The European Physical Journal D: Atomic, Molecular, Optical and Plasma Physics is an academic journal recognized by the European Physical Society, presenting new and original research results. The main areas covered are: The range of topics covered in these areas is extensive, from Molecular Interaction and Reactivity to Spectroscopy and Thermodynamics of Clusters, from Atomic Optics to Bose-Einstein Condensation to Femtochemistry. The EPJ D arose from various predecessors: Il Nuovo Cimento (Section D), Journal de Physique, and Zeitschrift für Physik D. Prior to 1998, this journal was named Zeitschrift für Physik D: Atoms, Molecules and Clusters. Until 2003, Ingolf Hertel was the Editor-in-Chief of EPJ D. From May 2003 on EPJ D had two Editors-in-Chief: Tito Arecchi and Jean-Michel Raimond. In January 2004, Arecchi stepped down and Franco A. Gianturco took over his position. In 2009, the newly appointed (third) Editor-in-Chief, Kurt Becker, took on the responsibility for promoting the Plasma Physics coverage of the journal.

Springer Science+Business Media , EDP Sciences , Società Italiana di Fisica
Impact factor
1.420 (2009) ()

Some content from Wikipedia, licensed under CC BY-SA

Colliding molecules and antiparticles

Antiparticles—subatomic particles that have exactly opposite properties to those that make up everyday matter—may seem like a concept out of science fiction, but they are real, and the study of matter-antimatter interactions ...

Proton-hydrogen collision model could impact fusion research

The motions of plasmas may be notoriously difficult to model, but they can be better understood by analysing what happens when protons are scattered by atoms of hydrogen. In itself, this property is characterised by the size ...

Retrieving physical properties from two-colour laser experiments

When photons of light interact with particles of matter, a diverse variety of physical processes can unfold in ultrafast timescales. To explore them, physicists currently use 'two-colour pump-probe' experiments, in which ...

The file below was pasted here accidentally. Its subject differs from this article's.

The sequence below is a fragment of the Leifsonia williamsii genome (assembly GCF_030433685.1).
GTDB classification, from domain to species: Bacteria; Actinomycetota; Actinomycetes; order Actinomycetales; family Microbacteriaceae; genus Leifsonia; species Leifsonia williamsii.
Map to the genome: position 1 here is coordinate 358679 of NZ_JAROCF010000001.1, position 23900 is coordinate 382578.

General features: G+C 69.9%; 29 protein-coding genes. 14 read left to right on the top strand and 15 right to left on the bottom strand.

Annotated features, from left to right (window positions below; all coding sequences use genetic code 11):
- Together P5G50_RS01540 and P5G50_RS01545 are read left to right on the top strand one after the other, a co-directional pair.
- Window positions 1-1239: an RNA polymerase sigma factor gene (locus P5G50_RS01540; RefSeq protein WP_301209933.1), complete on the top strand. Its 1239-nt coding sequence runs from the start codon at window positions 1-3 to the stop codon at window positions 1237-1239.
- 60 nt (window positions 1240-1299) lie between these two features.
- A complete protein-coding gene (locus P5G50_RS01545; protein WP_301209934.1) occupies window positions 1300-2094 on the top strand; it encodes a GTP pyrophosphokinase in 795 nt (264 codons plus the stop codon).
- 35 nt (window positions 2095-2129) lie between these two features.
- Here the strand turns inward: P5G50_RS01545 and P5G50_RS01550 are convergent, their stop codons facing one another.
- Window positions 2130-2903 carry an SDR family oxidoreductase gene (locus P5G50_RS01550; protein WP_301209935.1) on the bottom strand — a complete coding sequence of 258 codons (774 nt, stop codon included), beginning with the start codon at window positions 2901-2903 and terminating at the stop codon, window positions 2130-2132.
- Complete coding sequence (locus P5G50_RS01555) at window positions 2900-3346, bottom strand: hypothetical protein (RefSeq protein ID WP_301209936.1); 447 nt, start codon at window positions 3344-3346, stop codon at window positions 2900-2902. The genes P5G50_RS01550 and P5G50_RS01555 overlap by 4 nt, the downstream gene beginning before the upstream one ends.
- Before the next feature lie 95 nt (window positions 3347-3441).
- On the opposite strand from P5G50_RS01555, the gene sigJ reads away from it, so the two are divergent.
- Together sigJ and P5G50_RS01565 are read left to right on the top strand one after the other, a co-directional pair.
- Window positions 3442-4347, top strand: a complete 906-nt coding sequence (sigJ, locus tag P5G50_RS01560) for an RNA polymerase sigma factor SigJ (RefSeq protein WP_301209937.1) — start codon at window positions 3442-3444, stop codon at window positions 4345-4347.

Modelling ion beam therapy

Hadron beam therapy, which is often used to treat solid tumours, involves irradiating a tumour with a beam of high-energy charged particles, most often protons; these transfer their energy to the tumour cells, destroying ...

Fragmenting ions and radiation sensitizers

A new study using mass spectrometry is helping piece together what happens when DNA that has been sensitized by the oncology drug 5-fluorouracil is subjected to the ionising radiation used in radiotherapy.

Enabling longer space missions

The 50th anniversary of the Apollo 11 moon landing has reignited interest in space travel. However, almost any mission beyond the moon, whether manned or unmanned, will require the spacecraft to remain fully operational for ...

Researchers develop a new quantum-mechanical model

Quantum mechanics is an extraordinarily successful way of understanding the physical world at extremely small scales. Through it, a handful of rules can be used to explain the majority of experimentally observable phenomena. ...

Chemotherapy drugs react differently to radiation while in water

Cancer treatment often involves a combination of chemotherapy and radiotherapy. Chemotherapy uses medication to stop cancer cells reproducing, but the medication affects the entire body. Radiotherapy uses radiation to kill ...

Laser solitons: Theory, topology and potential applications

In almost all situations, even in a vacuum, light cannot travel endlessly without dissipating. Pulses of light known as solitons that propagate along fibres for long distances without changing their shape or losing focus ...

Simulations fix the cracks in magnetic mirrors

When ring-shaped electromagnets are set up in linear arrangements, they can produce magnetic fields resembling a tube with a cone at each end—a structure that repels charged particles entering one cone back along their ...

page 1 from 8